I’ll never forget the day my husband and I bought a schoolhouse.
We were scouting possible locations to open a bed and breakfast, when I spotted a real estate office with listings taped to the windows.
“Look at this,” I excitedly pointed at a listing printed on yellowing paper with curling edges:
FORMER SCHOOLHOUSE FOR SALE - PRICED TO SELL
“We’re looking for a two or three-story house, honey,” Johnston reminded me.
Undeterred, I insisted we take a look. Rain began to fall as we stood with the realtor on the sagging wooden porch, watching water sluicing through pebble-sized holes. Inside was a dangerous obstacle course of broken glass, debris, and rotting floorboards. The damp air was pungent with age and mustiness.
The realtor consulted his notes. “It was a schoolhouse during the thirties and became a residence when a new school was built in 1940. It’s been vacant for quite awhile,” he sighed. “To be honest, the land would be worth more if you razed the house and started over.”
My heart sank. The place was definitely not meant to be renovated into a B&B, but I brightened as another thought occurred to me, “Let’s turn it into a restaurant!”
After much persuasion, Johnston reluctantly agreed to the project. Two years of costly renovations followed before the Schoolhouse Café finally opened for business.
Mr. Weber, a kindly old gentleman, gazed at the walls adorned with abacuses, used textbooks, and other old-fashioned school items. “I went to elementary school here,” he declared. “I’ll never forget Miss Starling, the schoolteacher. She didn’t take any guff from us boys. We used to put her Model A up on blocks to keep her from going home after school, but she’d get the car down somehow,” he chuckled.
“She must have been a smart lady!”
“Oh, she always knew who pulled the capers . . . except for one,” he face clouded.
“Which one?” I was intrigued.
“I’m too ashamed to talk about it,” he muttered and ambled away.
The next afternoon, after the lunch crowd departed, Mr. Weber appeared with a large item rolled up in oilcloth and said, “I have a favor to ask.”
As Mr. Weber unrolled the oilcloth, Johnston and I gaped in wonder at a beautiful quilt fashioned from blocks of various colors, each embroidered with names: “Wesley & Ruth Worth . . . Sam, Lena, Ola, Ray Maxwell . . . Miles, Sarah, Ezekiel, Joseph Corbett . . .”
“That’s my family,” he said softly, tracing a block embroidered with “Jonah, Ruth & Eli Weber.”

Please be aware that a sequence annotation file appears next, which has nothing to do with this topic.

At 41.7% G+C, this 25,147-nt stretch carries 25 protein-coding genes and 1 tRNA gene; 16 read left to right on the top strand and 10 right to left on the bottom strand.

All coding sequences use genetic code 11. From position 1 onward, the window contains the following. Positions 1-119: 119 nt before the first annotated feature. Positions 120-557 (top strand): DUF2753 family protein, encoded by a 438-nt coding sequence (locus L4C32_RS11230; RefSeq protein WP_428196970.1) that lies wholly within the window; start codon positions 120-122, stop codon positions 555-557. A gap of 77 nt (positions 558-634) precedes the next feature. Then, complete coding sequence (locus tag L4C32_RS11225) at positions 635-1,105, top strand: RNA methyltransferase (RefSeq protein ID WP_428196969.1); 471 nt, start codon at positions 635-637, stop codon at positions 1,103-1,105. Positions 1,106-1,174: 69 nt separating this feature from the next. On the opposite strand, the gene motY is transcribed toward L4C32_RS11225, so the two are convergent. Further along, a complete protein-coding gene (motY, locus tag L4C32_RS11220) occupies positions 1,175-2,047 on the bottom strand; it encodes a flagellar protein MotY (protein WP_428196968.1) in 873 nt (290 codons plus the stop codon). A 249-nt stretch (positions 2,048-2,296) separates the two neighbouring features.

Johnston stepped back to survey the full view. “It has at least thirty different surnames sewn onto it!”
“The ladies in the community sat up many nights sewing it as a gift for Miss Starling. She was so proud of it and hung it near the chalkboard.” He bit his lip sadly. “One day she caught me cheating and told my daddy. I got into terrible trouble. In revenge, I broke into the schoolhouse one night and stole the quilt.”
“She didn’t figure out who the thief was?” I wondered.
“No, I hid it in our attic and told no one,” he sat down wearily on a nearby chair. “I knew she was very upset, but I kept quiet because I was afraid I’d get into more trouble. A month later, she abruptly left town and never returned. Guilt has nagged me for years . . . I wish I could return it to her, but I doubt she’s still alive.”
Johnston hung the quilt back in its rightful place, and we began searching for a needle in a haystack.
For months, we attempted to find Miss Starling by scouring the internet, poring over old newspapers and placing ads. A local newspaper placed the story on the newswires. Just when the search seemed hopeless, the phone rang.
“This is Katherine Starling calling. . . I read the story in my local paper,” the voice still rang with authority. “Eli Weber was always a rascal,” she chuckled. “You tell him I’m always willing to forgive a repentant child, but he’d better return that quilt in person!”
Mr. Weber made the 750-mile journey with us.
As we watched the two happily reminiscing over names sewn by loving hands so many years ago, Johnston said softly, “This reminds me of how God has forgiven us and etched our names in the Lamb’s Book of Life for all time . . .”
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